The long-term goal of this project is to identify and characterize the gene(s) responsible for interindividual differences in response to cadmium (Cd++). Cadmium is a widespread environmental pollutant and is classifed as an IARC """"""""Category I"""""""" human carcinogen. Cadmium can also cause severe renal toxicity and cardiovascular disease. Genetic differences in susceptibility to cadmium toxicity have been suggested in humans, whereas in inbred mice there are unequivocal genetic data. Resistance to cadmium-induced testicular damage was reported in 1973 to be associated with a single recessive gene, named Cdm, found on mouse chromosome (Chr) 3. With the help of recent advances in the Mouse Genome Project and studying semiquantitative histological parameters, we have now corroborated the original 1973 data and, using polymorphic microsatellite markers, have refined the chromosomal location of the Cdm gene from more than 24 centiMorgans (cM) to 0.64 cM (estimated 40-80 genes). We have used recombinant inbred lines generated from C57BL/6J (B6, resistant) and DBA/2J (D2, sensitive) inbred mice to determine that the Cdm gene maps between microsatellite markers D3Mit110 and D3Mit255. There is strong evidence that Cd++ exerts its toxic effects by causing cell type-specific oxidative stress which can result in the covalent modification of cellular macromolecules or disruption of the cell cycle-leading to enhanced cell division, apoptosis or growth arrest. We will locate and identify the Cdm gene, and our hypothesis is that the Cdm gene encodes a protein in specific cell types that plays an important role in cadmium-induced disruption of cellular redox homeostasis. Thus, we propose to [1] narrow the Cdm-gene-containing region on Chr 3, by identifying single nucleotide polymorphisms (SNPs) between B6 and D2 mice, and then determining the genotype of these new markers in the BXD14/Ty mouse ; [2] sequence portions of the Cdm-gene- containing region and identify a BAC clone that will confer testicular sensitivity to Cd++ on a resistant B6 mouse background; and [3] identify the Cdm gene from the genomic sequences produced in Spec.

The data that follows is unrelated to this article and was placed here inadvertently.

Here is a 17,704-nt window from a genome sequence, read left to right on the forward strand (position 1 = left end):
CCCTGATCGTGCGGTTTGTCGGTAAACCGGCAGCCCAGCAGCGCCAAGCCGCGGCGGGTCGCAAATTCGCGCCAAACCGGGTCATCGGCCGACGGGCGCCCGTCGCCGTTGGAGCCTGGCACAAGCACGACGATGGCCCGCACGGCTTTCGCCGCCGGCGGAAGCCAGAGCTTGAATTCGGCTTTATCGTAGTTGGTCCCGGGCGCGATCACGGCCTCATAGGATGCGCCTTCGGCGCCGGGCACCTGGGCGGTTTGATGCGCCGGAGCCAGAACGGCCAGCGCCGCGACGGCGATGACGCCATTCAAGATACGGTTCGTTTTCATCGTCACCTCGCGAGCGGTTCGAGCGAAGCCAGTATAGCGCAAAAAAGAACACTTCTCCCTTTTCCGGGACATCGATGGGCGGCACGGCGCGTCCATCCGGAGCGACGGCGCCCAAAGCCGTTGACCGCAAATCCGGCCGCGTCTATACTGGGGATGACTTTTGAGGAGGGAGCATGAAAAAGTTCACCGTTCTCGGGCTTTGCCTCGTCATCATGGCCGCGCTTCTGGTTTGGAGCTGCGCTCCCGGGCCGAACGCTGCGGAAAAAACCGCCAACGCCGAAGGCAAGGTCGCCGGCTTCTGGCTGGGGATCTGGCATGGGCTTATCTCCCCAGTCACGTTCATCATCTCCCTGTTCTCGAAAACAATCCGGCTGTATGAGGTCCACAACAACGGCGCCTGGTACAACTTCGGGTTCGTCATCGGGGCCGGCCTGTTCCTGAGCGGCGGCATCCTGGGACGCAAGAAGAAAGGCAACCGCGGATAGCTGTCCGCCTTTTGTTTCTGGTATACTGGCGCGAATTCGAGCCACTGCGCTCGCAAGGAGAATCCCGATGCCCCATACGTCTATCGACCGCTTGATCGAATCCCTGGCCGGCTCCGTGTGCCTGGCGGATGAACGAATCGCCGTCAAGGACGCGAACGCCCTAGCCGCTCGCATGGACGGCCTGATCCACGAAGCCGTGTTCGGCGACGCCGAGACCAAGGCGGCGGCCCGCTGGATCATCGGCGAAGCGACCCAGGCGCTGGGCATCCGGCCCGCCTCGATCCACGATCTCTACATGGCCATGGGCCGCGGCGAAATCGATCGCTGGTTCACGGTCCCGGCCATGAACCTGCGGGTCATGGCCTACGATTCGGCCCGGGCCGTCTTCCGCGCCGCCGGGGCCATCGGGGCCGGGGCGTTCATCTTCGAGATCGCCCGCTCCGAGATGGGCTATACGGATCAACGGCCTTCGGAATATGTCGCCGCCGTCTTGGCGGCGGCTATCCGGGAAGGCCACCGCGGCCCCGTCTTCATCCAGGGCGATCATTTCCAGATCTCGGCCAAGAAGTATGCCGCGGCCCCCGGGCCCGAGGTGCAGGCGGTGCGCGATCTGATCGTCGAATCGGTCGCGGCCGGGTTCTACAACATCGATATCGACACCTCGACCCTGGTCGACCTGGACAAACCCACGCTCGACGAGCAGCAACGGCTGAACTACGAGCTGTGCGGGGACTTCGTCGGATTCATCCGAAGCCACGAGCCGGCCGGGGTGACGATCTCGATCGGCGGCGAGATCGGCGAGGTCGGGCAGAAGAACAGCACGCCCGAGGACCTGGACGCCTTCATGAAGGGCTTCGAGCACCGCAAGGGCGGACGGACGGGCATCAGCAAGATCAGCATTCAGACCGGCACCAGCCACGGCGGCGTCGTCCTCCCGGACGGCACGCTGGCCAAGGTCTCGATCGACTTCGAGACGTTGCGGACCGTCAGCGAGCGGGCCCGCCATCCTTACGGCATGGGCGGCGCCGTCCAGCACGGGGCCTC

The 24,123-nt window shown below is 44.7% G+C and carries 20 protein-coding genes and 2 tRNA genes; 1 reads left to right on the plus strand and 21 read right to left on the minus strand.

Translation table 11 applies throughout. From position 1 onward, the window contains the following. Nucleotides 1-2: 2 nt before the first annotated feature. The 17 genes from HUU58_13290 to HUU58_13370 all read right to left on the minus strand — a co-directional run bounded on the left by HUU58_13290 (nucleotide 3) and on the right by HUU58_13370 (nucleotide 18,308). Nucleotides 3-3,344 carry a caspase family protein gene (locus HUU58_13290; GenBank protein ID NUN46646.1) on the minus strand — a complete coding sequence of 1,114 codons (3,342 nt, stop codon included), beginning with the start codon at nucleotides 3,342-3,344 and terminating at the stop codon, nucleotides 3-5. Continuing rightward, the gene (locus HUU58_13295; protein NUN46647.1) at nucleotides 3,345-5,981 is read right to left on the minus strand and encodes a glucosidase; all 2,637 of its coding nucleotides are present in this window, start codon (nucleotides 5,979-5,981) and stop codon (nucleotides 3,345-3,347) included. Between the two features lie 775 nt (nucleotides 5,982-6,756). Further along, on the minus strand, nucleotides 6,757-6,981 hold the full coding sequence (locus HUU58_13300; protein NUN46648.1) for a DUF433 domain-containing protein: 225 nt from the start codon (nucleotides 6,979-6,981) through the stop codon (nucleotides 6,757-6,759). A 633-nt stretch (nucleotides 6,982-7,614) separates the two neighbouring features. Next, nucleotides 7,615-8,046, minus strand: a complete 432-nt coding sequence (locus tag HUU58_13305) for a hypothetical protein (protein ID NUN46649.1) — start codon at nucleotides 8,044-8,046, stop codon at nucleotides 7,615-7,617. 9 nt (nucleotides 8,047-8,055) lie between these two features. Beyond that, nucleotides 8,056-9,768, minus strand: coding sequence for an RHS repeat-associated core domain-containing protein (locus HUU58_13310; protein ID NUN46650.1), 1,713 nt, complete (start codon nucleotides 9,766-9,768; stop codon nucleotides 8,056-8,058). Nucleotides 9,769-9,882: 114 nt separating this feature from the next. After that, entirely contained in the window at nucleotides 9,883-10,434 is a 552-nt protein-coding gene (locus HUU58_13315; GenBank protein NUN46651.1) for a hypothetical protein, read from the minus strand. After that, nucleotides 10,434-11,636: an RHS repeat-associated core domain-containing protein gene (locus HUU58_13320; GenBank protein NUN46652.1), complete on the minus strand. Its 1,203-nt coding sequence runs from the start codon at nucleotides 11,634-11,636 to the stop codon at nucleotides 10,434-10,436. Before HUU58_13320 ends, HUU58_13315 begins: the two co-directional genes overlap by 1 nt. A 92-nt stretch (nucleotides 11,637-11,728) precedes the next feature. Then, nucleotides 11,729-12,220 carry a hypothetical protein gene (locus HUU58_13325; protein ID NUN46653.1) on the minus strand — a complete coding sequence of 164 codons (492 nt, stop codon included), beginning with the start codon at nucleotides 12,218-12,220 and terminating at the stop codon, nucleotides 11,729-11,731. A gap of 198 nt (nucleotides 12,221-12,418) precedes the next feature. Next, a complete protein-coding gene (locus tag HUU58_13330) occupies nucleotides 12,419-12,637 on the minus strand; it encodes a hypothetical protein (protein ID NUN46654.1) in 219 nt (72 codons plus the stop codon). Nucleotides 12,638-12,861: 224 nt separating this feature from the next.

Aims number 1 and number 2. Although toxicity to numerous heavy metals is well known, molecular mechanisms have yet to be uncovered - in humans or laboratory mammals. These studies will enhance our understanding of heavy metal toxicity by identifying and characterizing, for the first time, a major gene responsible for susceptibility to cadmium-induced toxicity.

National Institute of Health (NIH)
National Institute of Environmental Health Sciences (NIEHS)
Research Project (R01)
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Alcohol and Toxicology Subcommittee 4 (ALTX)
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Packenham, Joan P
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University of Cincinnati
Public Health & Prev Medicine
Schools of Medicine
United States
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Chen, Jing; Gálvez-Peralta, Marina; Zhang, Xiang et al. (2018) In utero gene expression in the Slc39a8(neo/neo) knockdown mouse. Sci Rep 8:10703
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